record company personnel, industry observers,

ex-managers; even the waitress at The Taste of India restaurant, where

Hutchence ate his last meal, has been widely quoted. Tributes have been

made by all of the major Australian music industry personalities

including Meldrum ("one of the greats") and Baker ("the

consummate rock star").

Less, perhaps, has been heard from the fans. It was the INXS fans who

made Hutchence and his INXS band mates stars. Several thousand of them

crowded outside the church,

watching the service on hastily installed television monitors;

hundreds of others had placed candles, letters, and flowers at the

entrance to the

Ritz-Carlton hotel, forming a makeshift shrine just hours after the

singer's body had been identified.

Others are still desperate for mementos of their idol; a large number

of

local record stores confirmed a dramatic increase in sales of INXS

products since news of the singer's death broke.

As the service was about to begin, a dozen or so fans gathered at

Melbourne's Hard Rock Cafe to watch

the funeral on television; as the ceremony started, a noticeable

quiet drifted over the usually hectic restaurant. No one was sobbing

uncontrollably or was visibly distraught. It was just a diverse group of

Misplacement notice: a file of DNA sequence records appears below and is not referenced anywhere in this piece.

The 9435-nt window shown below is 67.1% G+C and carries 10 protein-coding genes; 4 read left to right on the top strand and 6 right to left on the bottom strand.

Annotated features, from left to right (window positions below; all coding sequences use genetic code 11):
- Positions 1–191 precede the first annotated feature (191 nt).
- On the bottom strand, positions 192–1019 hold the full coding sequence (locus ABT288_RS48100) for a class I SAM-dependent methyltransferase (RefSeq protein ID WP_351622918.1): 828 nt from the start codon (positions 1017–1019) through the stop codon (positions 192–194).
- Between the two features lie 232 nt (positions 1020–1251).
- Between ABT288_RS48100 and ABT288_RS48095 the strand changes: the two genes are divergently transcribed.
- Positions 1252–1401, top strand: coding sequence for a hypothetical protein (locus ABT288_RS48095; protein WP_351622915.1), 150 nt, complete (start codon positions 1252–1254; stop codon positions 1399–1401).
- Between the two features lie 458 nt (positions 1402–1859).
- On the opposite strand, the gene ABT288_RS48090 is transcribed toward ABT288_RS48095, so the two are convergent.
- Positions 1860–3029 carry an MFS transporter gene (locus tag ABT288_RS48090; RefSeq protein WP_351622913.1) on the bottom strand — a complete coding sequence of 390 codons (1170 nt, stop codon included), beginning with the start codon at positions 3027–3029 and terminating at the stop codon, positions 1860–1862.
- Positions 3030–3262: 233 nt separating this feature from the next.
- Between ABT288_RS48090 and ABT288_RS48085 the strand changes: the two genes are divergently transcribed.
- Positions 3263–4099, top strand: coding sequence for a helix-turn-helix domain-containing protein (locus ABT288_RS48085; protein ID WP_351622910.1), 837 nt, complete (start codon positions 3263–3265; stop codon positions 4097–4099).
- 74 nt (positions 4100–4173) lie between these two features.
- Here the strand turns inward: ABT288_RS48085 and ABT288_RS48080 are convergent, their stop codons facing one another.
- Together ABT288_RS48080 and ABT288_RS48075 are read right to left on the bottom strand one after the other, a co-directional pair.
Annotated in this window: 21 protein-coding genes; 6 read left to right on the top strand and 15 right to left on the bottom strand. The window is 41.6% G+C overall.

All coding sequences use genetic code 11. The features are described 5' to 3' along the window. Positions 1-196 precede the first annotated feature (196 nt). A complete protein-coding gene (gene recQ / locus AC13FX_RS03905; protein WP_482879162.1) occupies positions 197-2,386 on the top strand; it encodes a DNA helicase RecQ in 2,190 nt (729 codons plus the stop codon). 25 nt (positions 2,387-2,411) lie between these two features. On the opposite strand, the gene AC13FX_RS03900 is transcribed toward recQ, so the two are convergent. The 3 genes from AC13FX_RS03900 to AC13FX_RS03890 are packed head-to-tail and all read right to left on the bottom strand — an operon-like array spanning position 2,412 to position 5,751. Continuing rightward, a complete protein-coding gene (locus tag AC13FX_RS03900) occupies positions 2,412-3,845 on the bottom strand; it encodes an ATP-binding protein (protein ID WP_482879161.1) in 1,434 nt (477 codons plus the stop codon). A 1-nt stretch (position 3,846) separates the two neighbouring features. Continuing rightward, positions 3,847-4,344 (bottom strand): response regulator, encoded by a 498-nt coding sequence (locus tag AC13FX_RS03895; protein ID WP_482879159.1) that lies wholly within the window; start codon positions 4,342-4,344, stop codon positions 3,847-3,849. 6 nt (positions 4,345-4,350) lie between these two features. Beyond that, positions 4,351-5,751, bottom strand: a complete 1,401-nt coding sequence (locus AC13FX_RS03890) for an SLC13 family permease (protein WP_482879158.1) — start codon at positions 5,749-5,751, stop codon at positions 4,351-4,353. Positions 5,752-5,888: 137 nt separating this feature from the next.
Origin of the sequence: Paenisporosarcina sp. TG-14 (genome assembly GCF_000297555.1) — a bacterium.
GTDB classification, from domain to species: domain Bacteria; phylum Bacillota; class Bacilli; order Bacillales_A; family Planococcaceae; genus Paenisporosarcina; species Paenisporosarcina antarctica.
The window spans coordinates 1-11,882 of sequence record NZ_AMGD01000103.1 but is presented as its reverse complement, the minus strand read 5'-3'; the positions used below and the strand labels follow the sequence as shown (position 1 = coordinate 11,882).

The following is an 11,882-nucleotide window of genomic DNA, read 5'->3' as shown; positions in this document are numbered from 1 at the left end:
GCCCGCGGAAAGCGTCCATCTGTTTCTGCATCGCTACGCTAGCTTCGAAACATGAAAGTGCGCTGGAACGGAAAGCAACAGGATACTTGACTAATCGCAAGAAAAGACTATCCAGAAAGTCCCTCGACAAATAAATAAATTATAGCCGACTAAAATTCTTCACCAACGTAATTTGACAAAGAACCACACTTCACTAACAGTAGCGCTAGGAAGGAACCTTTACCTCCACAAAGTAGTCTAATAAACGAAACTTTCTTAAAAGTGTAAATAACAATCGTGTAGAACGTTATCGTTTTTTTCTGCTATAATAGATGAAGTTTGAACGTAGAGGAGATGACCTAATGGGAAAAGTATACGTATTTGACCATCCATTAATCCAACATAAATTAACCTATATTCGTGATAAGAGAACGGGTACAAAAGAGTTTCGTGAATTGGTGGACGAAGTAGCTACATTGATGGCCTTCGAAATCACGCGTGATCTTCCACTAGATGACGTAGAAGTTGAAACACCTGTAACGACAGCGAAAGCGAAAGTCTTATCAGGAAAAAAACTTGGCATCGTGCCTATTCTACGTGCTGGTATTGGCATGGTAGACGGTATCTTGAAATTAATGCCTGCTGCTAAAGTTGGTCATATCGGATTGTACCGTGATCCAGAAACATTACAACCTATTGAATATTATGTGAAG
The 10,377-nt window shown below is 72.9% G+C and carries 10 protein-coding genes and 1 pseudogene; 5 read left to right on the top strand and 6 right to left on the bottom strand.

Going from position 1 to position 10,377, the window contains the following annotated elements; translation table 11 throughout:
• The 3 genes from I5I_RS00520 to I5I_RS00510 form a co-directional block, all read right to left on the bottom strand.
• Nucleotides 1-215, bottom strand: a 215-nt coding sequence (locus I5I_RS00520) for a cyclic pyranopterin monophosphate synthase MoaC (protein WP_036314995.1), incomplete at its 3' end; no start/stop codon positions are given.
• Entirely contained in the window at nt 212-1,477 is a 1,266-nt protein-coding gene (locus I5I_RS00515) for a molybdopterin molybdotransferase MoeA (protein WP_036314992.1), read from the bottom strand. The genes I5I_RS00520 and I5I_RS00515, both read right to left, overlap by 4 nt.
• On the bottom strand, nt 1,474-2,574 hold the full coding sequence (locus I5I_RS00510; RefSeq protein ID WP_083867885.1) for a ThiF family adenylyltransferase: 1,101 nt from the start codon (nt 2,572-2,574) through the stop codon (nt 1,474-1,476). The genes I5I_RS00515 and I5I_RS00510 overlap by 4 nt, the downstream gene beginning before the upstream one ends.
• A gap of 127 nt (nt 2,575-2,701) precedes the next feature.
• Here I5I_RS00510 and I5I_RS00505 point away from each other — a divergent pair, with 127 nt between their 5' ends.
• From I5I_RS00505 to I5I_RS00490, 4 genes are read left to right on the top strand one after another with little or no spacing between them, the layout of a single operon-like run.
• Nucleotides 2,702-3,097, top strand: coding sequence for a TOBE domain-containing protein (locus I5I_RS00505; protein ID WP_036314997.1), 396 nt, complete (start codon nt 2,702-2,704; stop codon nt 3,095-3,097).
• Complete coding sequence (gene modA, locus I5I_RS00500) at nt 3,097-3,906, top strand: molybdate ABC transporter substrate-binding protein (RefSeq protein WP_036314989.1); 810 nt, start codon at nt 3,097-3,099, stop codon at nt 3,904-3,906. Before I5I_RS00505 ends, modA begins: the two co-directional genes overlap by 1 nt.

fans from different walks of life: Bankers and accountants in suits and

ties,

a couple of university students in torn jeans and Converse sneakers, all

quietly united in their mourning of a great talent. "It's pretty much a

scenario where we're leaving people to grieve in their own way, and not

cash in on it," said Nicole Bailey, public relations manager

for the Hard Rock Cafe Melbourne. "We're playing it quite low-key".

On the Web, hundreds of fans have e-mailed local mailing lists

and sites dedicated to the band to express heartfelt tributes to the

singer. Touching sentiments from fans such as Sherrianne Kozak, who

posted

to the Australian online music guide iZINE. "I will not say

good-bye to

Hutch," she wrote. "He's not gone. He's in every song he ever wrote,

he's

part of

every note INXS ever played.

"Maybe in death he can find what it was he was 'Searching' for," she

continued. "And

through our love, he will live in each one of us." Chris Nelson

[Thurs., Nov. 27, 1997, 9 a.m. PDT]